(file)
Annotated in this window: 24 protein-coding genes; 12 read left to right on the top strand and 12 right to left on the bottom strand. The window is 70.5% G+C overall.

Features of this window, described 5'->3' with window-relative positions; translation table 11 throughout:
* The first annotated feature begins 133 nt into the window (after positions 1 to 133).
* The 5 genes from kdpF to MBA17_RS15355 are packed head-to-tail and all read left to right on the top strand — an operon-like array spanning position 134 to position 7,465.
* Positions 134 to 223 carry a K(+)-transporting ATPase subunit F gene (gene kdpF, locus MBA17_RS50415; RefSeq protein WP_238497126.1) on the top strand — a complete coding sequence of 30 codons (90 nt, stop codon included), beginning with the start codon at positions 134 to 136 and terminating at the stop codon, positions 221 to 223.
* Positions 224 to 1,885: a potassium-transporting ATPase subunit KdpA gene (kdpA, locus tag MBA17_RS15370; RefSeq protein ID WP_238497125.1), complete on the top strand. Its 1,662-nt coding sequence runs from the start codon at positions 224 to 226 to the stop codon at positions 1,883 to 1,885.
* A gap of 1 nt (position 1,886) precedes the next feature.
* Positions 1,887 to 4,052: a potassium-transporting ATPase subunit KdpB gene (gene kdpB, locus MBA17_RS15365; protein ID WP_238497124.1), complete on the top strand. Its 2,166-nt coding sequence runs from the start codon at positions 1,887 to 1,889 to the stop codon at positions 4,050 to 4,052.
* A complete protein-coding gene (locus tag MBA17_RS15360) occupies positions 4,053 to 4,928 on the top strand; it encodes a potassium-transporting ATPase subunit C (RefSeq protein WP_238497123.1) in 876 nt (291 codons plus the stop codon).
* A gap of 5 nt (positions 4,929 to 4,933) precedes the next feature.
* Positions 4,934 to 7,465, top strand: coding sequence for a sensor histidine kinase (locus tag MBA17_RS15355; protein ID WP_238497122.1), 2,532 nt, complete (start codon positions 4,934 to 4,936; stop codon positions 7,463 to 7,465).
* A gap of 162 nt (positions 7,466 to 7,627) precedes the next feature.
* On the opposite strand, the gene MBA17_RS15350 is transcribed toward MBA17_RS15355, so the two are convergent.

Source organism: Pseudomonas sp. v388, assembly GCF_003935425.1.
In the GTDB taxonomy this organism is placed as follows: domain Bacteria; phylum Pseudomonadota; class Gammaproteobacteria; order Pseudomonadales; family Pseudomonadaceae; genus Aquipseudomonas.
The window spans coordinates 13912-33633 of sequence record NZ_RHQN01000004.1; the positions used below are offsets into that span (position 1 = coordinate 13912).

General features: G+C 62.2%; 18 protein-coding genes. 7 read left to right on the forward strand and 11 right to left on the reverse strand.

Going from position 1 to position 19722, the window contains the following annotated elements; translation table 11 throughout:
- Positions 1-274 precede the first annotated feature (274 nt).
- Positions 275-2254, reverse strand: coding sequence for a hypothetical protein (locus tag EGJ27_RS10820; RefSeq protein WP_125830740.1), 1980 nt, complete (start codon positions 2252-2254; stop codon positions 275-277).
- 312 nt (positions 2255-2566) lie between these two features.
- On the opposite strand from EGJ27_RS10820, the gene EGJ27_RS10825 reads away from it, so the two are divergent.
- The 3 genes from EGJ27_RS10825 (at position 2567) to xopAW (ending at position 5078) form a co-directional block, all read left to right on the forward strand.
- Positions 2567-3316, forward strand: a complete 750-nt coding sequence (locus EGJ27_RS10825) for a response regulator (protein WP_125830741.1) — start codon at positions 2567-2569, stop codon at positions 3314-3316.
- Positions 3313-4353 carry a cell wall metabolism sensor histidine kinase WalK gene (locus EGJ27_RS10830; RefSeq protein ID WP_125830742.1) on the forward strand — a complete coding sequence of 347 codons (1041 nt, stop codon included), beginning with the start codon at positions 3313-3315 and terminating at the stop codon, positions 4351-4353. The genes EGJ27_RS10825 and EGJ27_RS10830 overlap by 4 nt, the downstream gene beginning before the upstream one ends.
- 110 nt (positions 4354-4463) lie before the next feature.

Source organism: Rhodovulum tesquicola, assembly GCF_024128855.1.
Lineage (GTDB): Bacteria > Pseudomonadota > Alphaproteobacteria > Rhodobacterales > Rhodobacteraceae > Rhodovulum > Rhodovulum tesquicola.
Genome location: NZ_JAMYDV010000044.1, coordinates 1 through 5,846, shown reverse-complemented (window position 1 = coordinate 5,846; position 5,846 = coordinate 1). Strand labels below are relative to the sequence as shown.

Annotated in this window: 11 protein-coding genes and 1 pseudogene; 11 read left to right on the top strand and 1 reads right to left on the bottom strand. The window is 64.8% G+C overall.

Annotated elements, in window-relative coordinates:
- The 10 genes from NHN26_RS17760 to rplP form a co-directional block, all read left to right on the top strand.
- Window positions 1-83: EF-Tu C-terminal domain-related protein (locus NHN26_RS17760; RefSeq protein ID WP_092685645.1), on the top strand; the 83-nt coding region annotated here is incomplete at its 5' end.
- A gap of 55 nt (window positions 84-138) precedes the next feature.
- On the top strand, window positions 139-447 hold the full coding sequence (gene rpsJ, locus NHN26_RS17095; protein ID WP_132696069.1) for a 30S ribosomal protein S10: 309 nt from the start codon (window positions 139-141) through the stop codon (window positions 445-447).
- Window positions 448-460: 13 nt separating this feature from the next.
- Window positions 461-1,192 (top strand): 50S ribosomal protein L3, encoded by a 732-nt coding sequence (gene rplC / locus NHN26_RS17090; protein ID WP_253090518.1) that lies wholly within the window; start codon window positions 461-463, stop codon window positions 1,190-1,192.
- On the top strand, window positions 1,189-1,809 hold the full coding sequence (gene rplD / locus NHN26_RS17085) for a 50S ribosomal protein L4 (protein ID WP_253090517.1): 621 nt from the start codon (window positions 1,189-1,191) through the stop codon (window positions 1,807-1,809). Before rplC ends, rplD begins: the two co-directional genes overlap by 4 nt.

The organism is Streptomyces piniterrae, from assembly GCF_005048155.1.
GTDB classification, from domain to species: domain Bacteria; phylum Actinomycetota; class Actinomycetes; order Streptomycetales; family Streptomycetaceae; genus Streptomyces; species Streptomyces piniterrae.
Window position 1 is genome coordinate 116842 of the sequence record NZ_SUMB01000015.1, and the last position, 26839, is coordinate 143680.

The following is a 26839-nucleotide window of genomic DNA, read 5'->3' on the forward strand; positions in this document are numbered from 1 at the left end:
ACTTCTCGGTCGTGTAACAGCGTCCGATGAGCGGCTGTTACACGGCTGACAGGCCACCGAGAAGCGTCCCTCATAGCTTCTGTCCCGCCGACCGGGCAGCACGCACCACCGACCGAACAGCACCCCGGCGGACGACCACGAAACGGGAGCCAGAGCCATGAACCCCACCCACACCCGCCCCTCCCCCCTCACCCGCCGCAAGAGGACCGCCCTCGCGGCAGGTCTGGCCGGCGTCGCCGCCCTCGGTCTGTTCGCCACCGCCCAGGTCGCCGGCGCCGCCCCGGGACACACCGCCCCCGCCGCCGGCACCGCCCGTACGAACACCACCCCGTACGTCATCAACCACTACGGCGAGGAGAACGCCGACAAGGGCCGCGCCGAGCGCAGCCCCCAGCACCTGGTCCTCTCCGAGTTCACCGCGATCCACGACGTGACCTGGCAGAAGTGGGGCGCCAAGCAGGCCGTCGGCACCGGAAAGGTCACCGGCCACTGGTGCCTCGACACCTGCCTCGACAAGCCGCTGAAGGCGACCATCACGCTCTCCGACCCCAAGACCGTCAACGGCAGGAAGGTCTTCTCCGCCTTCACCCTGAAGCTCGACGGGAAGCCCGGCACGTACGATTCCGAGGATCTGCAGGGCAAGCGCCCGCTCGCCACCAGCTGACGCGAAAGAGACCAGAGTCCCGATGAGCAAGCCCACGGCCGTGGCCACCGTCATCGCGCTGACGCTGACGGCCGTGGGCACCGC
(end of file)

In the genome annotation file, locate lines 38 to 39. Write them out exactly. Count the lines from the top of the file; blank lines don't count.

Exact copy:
- On the top strand, window positions 1,189-1,809 hold the full coding sequence (gene rplD / locus NHN26_RS17085) for a 50S ribosomal protein L4 (protein ID WP_253090517.1): 621 nt from the start codon (window positions 1,189-1,191) through the stop codon (window positions 1,807-1,809). Before rplC ends, rplD begins: the two co-directional genes overlap by 4 nt.

The organism is Streptomyces piniterrae, from assembly GCF_005048155.1.